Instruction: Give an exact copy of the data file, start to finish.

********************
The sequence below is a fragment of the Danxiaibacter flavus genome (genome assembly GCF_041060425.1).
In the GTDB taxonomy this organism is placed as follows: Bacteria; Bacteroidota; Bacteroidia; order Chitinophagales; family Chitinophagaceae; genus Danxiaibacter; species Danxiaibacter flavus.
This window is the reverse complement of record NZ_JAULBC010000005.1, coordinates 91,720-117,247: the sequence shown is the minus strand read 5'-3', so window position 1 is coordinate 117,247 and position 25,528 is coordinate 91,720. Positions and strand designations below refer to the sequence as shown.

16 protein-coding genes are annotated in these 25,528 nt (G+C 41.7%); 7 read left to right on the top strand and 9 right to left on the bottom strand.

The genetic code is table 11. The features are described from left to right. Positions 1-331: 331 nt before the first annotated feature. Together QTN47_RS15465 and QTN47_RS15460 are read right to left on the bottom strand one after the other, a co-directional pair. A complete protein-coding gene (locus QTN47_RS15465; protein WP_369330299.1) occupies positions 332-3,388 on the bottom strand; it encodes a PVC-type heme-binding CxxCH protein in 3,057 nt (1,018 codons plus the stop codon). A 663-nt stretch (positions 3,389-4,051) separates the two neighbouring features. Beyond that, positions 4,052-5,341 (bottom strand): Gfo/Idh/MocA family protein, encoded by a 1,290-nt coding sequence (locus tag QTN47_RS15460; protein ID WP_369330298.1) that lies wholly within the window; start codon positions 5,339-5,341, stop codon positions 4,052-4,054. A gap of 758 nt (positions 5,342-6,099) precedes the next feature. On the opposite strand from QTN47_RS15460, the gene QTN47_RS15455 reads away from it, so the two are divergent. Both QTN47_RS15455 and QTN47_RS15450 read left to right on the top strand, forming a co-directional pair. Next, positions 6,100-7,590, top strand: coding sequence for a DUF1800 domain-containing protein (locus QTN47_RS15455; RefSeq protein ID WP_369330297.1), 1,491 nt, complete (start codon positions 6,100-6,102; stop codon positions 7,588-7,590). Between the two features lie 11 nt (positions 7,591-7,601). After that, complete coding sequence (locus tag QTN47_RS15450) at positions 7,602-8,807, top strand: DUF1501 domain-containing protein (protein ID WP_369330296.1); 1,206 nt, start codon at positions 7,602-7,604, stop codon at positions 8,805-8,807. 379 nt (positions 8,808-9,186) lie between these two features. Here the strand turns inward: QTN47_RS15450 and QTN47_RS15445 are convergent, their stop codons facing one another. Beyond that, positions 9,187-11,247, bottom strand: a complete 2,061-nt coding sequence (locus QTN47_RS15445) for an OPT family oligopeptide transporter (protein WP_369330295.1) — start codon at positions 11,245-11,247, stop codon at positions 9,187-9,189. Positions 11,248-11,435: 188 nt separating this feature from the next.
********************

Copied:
The sequence below is a fragment of the Danxiaibacter flavus genome (genome assembly GCF_041060425.1).
In the GTDB taxonomy this organism is placed as follows: Bacteria; Bacteroidota; Bacteroidia; order Chitinophagales; family Chitinophagaceae; genus Danxiaibacter; species Danxiaibacter flavus.
This window is the reverse complement of record NZ_JAULBC010000005.1, coordinates 91,720-117,247: the sequence shown is the minus strand read 5'-3', so window position 1 is coordinate 117,247 and position 25,528 is coordinate 91,720. Positions and strand designations below refer to the sequence as shown.

16 protein-coding genes are annotated in these 25,528 nt (G+C 41.7%); 7 read left to right on the top strand and 9 right to left on the bottom strand.

The genetic code is table 11. The features are described from left to right. Positions 1-331: 331 nt before the first annotated feature. Together QTN47_RS15465 and QTN47_RS15460 are read right to left on the bottom strand one after the other, a co-directional pair. A complete protein-coding gene (locus QTN47_RS15465; protein WP_369330299.1) occupies positions 332-3,388 on the bottom strand; it encodes a PVC-type heme-binding CxxCH protein in 3,057 nt (1,018 codons plus the stop codon). A 663-nt stretch (positions 3,389-4,051) separates the two neighbouring features. Beyond that, positions 4,052-5,341 (bottom strand): Gfo/Idh/MocA family protein, encoded by a 1,290-nt coding sequence (locus tag QTN47_RS15460; protein ID WP_369330298.1) that lies wholly within the window; start codon positions 5,339-5,341, stop codon positions 4,052-4,054. A gap of 758 nt (positions 5,342-6,099) precedes the next feature. On the opposite strand from QTN47_RS15460, the gene QTN47_RS15455 reads away from it, so the two are divergent. Both QTN47_RS15455 and QTN47_RS15450 read left to right on the top strand, forming a co-directional pair. Next, positions 6,100-7,590, top strand: coding sequence for a DUF1800 domain-containing protein (locus QTN47_RS15455; RefSeq protein ID WP_369330297.1), 1,491 nt, complete (start codon positions 6,100-6,102; stop codon positions 7,588-7,590). Between the two features lie 11 nt (positions 7,591-7,601). After that, complete coding sequence (locus tag QTN47_RS15450) at positions 7,602-8,807, top strand: DUF1501 domain-containing protein (protein ID WP_369330296.1); 1,206 nt, start codon at positions 7,602-7,604, stop codon at positions 8,805-8,807. 379 nt (positions 8,808-9,186) lie between these two features. Here the strand turns inward: QTN47_RS15450 and QTN47_RS15445 are convergent, their stop codons facing one another. Beyond that, positions 9,187-11,247, bottom strand: a complete 2,061-nt coding sequence (locus QTN47_RS15445) for an OPT family oligopeptide transporter (protein WP_369330295.1) — start codon at positions 11,245-11,247, stop codon at positions 9,187-9,189. Positions 11,248-11,435: 188 nt separating this feature from the next.